LONDON — The U.K. will begin banning mass gatherings to help combat the coronavirus outbreak as early as next week.
In an escalation of the government’s response just a day after Prime Minister Boris Johnson set out measures that stopped short of major shutdowns, officials said on Friday that “various types” of public event would now be stopped.
The move follows criticism of the U.K.’s approach from some scientists and commentators. The U.K. — which up until now has focused on contact tracing and, as of Thursday, asking those with specific symptoms to self-isolate — had become an international outlier in terms of its response, with other European countries taking far more drastic shutdown measures to slow the virus’s spread.
Officials said the decision to shut down events was based on “complex considerations” including the need to relieve pressure on emergency services. The Scottish government has already announced similar measures.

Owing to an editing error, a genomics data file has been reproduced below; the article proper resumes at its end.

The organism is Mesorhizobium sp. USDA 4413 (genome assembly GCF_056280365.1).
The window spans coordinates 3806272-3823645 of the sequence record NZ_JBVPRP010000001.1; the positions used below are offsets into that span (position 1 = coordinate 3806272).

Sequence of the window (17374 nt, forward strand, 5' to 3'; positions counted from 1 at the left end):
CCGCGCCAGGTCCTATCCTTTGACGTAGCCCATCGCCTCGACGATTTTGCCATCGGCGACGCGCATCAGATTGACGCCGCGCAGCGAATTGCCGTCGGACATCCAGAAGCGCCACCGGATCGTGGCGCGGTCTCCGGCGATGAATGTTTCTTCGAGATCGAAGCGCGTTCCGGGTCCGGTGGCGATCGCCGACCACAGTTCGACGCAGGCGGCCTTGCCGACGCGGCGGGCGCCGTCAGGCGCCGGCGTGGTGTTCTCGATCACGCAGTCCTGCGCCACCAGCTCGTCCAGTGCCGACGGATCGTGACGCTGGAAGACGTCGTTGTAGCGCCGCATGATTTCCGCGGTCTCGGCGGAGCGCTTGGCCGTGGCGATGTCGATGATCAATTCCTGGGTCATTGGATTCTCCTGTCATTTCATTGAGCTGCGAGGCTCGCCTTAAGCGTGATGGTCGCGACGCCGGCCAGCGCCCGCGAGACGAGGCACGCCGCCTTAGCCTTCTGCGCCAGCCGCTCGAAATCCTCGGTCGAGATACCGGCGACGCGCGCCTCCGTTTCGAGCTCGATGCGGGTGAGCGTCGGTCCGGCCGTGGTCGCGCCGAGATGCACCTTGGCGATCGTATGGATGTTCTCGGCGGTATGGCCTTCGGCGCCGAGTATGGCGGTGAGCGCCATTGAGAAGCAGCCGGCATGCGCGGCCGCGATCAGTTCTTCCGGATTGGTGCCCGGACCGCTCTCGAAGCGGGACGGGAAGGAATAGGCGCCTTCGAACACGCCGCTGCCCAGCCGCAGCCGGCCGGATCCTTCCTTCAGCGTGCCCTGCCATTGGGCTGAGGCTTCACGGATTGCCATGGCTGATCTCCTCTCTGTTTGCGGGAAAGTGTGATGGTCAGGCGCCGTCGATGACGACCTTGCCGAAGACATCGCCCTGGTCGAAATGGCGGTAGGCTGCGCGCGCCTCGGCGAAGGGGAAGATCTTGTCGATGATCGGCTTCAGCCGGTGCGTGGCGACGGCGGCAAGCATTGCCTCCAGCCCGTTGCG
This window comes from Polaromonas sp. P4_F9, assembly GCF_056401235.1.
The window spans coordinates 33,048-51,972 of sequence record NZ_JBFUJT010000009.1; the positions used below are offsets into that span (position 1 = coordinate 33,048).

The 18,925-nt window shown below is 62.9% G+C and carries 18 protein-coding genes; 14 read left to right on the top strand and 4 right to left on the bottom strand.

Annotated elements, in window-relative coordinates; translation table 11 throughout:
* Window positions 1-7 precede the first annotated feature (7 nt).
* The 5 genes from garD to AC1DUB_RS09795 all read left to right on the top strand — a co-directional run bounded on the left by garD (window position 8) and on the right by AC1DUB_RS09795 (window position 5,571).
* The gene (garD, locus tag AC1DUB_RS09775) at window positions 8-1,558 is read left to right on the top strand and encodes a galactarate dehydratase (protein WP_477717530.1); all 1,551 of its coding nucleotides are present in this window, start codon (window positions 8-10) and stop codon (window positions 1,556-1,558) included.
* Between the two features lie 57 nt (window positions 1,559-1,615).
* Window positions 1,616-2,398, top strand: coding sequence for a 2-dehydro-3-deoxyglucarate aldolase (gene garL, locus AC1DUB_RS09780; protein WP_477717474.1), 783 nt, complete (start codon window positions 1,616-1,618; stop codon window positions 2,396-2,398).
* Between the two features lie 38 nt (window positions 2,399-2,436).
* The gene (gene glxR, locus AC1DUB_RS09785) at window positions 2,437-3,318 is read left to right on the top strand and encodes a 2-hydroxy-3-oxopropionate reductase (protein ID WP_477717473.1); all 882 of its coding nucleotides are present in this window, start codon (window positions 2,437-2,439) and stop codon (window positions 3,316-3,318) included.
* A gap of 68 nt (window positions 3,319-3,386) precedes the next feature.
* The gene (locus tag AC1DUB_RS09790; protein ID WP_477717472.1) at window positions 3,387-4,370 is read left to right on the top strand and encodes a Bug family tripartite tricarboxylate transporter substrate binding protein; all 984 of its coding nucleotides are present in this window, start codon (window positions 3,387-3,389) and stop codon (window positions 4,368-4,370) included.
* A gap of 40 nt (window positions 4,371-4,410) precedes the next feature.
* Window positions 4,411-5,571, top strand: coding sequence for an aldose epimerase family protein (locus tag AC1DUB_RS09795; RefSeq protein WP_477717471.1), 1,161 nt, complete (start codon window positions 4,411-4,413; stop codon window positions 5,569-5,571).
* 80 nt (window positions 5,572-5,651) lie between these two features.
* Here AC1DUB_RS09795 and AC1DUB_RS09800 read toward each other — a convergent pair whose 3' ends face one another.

“Ministers are working with the chief scientific adviser and chief medical officer on our plan to stop various types of public event, including mass gatherings, beginning next week,” a Whitehall official said. “We are also talking to businesses and other bodies about the timing of moving toward much more widespread working from home.”
Several organizations had already begun canceling major events on Friday. Professional football matches, including the Premier League — the most watched in the world — have been suspended by the sport’s authorities until April 4 at the earliest; May’s local and mayoral elections, including the London mayoral election, have been postponed until next year; and the London Marathon was postponed until October.
“There are many complex considerations to make all these measures as effective as possible,” the Whitehall official said. “We will make the right decisions at the right time based on the best scientific evidence. For example, we are concerned about the burden large events put on public services — including the health service and the police — from dealing with coronavirus.”
Emergency legislation due to be published in parliament next week is expected to propose additional powers for the government to address the coronavirus outbreak, including stopping mass gatherings, officials said.